There is an assumption that the GOP is making a mistake when it shift to the right. I'm not so sure, in the short term, based on my travels and work this year. I've been from Florida to California, Minnesota to Texas. What I hear is a shift, a sharp shift, to conservative fiscal views -- and a deep anti-union, anti-corporation, anti-politician sentiment.
From Pew (July 16, 2010):
"In assessing their own political views, 40% of voters describe their own political views as conservative (either conservative or very conservative), 36% as moderate, and 22% as liberal (including very liberal). There are substantial differences in the way that Republican and Democratic voters describe their political views."
Working with colleagues analyzing local views, we find a substantial "blue collar" shift to the right. Even in New Jersey, we find that 40% of "likely voter" union households support the policies of Gov. Christie.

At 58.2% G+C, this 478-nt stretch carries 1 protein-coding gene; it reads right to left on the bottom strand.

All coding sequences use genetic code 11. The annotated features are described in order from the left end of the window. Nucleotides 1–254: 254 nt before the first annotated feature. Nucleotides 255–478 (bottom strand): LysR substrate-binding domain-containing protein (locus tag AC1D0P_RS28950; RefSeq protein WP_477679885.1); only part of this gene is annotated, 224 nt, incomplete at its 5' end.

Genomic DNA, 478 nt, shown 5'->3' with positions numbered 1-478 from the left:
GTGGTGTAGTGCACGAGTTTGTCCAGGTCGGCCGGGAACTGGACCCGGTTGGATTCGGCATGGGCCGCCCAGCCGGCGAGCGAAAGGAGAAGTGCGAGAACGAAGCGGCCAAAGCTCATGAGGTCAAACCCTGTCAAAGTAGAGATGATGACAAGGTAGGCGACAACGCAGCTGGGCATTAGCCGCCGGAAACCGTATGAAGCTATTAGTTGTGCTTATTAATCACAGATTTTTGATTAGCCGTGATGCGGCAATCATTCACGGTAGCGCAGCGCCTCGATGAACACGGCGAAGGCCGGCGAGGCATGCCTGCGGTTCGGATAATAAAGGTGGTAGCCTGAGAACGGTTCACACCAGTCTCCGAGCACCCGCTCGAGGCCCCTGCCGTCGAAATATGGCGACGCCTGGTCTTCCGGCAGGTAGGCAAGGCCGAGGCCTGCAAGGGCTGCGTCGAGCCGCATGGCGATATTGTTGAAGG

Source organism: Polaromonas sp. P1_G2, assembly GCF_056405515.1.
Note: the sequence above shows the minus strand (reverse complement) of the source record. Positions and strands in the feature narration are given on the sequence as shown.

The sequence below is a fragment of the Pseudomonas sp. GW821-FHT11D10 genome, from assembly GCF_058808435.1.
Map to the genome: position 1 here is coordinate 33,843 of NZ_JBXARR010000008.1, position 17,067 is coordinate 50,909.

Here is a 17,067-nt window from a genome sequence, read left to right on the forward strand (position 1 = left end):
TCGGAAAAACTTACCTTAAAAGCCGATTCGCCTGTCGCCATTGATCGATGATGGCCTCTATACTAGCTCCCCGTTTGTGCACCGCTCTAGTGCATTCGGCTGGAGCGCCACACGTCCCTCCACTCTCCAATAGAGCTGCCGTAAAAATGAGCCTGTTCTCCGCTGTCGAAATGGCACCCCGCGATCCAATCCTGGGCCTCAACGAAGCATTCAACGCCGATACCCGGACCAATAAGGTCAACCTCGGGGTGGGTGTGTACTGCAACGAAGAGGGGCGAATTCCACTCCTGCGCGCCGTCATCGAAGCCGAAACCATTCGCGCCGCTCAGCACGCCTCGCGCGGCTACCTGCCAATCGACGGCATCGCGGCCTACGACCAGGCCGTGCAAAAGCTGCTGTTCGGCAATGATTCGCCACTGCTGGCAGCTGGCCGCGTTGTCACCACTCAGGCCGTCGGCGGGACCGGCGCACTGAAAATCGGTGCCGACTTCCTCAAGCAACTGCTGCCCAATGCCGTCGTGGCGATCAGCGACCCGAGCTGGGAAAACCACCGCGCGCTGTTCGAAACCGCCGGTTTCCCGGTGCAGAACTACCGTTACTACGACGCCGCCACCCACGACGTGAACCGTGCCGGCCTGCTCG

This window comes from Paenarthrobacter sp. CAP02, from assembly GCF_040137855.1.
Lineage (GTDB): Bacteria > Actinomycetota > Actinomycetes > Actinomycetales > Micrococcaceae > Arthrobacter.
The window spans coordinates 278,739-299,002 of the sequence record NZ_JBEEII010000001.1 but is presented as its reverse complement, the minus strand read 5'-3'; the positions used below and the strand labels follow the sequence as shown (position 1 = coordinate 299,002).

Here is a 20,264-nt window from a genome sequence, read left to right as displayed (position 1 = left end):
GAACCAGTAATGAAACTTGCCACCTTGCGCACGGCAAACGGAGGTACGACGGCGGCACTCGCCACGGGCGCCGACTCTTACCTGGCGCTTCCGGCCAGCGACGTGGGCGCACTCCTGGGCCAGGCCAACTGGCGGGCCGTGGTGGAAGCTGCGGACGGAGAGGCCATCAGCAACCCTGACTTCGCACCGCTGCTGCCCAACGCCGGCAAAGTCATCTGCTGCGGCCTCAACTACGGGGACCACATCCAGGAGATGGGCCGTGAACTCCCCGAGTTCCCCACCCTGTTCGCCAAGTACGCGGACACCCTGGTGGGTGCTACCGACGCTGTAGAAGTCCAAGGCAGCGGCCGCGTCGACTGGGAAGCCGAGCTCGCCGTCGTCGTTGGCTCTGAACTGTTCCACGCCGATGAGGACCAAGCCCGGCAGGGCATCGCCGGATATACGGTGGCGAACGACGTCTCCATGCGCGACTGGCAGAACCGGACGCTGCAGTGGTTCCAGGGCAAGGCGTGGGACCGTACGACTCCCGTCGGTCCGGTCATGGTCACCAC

When asked which party most closely reflects their views, not how they are registered, 29% of voters respond Republicans, 32% Democrats. That leaves a huge number of unaffiliated voters. However, when asked which party is more extreme, a strange thing is happening: more people are likely to call the Democrats "too liberal" than to describe Republicans as "too conservative." Tea Party approval remains around 38% as well. That's a significant finding and hard to ignore in this climate.
In the long term, I think both parties are losing the center. But, the GOP is following the voters -- not the other way around.